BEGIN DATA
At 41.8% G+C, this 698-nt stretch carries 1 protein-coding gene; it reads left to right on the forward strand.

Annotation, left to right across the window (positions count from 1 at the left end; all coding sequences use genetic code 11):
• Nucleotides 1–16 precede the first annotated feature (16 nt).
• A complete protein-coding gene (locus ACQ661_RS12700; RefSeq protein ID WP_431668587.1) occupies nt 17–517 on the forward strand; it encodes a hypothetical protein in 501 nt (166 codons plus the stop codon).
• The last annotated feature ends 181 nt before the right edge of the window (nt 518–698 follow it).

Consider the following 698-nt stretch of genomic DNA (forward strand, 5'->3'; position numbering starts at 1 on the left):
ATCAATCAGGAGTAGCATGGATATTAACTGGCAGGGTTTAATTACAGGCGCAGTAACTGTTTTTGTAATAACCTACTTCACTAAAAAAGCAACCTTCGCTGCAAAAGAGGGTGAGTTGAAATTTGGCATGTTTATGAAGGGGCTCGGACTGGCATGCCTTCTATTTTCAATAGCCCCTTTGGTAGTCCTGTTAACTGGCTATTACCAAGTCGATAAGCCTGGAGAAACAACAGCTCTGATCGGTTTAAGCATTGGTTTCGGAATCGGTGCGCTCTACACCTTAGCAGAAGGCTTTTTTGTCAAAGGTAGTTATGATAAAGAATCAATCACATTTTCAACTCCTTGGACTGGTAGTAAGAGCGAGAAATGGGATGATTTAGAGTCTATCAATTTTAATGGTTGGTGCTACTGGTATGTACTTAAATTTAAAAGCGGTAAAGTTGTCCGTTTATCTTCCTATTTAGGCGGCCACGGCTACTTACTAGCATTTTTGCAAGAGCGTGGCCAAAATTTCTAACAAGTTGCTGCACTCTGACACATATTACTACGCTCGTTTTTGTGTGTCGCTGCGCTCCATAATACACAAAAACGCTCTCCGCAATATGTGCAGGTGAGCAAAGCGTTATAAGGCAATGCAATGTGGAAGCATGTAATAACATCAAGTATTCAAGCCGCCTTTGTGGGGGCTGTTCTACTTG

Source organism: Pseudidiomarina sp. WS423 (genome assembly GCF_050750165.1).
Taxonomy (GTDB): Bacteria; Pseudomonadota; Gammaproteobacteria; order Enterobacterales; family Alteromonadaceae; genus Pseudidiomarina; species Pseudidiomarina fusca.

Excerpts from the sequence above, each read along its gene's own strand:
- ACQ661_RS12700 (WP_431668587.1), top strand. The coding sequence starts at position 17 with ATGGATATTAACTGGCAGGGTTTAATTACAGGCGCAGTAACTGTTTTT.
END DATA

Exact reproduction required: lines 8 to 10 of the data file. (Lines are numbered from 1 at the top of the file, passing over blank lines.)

Source organism: Pseudidiomarina sp. WS423 (genome assembly GCF_050750165.1).
Taxonomy (GTDB): Bacteria; Pseudomonadota; Gammaproteobacteria; order Enterobacterales; family Alteromonadaceae; genus Pseudidiomarina; species Pseudidiomarina fusca.

Excerpts from the sequence above, each read along its gene's own strand: